Bacillus anthracis infection (anthrax) has three distinct clinical presentations depending on the route of exposure: cutaneous, gastrointestinal and inhalational anthrax. Each of these can lead to secondary bacteraemia and anthrax meningitis. Since 2009, anthrax has emerged among heroin users in Europe, presenting a novel clinical manifestation, ’injectional anthrax’, which has been attributed to contaminated heroin distributed throughout Europe; before 2009 only one case was reported. During 2012 and 2013, new cases of injectional anthrax were diagnosed in Denmark, France, Germany, and the United Kingdom. Here we present a comprehensive review of the literature and information derived from different reporting systems until 31 December 2013. Overall 70 confirmed cases were reported, with 26 fatalities (37% case fatality rate).The latest two confirmed cases occurred in March 2013. Thirteen case reports have been published, describing 18 confirmed cases. Sixteen of these presented as a severe soft tissue infection that differed clinically from cutaneous anthrax, lacked the characteristic epidemiological history of animal contact and ten cases required complimentary surgical debridement. These unfamiliar characteristics have led to delays of three to 12 days in diagnosis, inadequate treatment and a high fatality rate. Clinicians’ awareness of this recently described clinical entity is key for early and successful management of patients.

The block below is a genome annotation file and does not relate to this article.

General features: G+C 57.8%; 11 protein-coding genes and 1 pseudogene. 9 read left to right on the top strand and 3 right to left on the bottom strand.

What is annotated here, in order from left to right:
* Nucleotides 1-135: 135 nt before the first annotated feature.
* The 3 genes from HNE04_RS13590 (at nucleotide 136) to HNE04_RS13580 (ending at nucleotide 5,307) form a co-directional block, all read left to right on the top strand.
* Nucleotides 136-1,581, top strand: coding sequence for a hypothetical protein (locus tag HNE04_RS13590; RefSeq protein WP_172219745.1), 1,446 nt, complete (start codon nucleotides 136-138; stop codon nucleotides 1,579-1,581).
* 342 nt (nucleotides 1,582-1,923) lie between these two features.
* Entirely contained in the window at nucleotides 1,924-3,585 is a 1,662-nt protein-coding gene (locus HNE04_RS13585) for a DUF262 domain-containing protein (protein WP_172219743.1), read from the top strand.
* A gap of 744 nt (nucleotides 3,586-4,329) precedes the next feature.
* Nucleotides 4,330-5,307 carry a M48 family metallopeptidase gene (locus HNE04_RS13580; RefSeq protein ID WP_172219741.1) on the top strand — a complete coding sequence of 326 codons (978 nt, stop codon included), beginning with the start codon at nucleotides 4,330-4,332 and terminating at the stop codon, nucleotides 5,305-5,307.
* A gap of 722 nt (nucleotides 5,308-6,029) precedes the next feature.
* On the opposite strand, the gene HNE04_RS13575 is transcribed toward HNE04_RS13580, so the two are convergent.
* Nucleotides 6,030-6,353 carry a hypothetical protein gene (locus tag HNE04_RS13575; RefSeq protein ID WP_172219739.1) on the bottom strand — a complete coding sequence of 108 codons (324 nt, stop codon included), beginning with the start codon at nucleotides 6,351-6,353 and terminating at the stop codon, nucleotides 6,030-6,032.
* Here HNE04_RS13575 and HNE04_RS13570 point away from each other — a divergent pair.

|State||Published - 14 Aug 2014|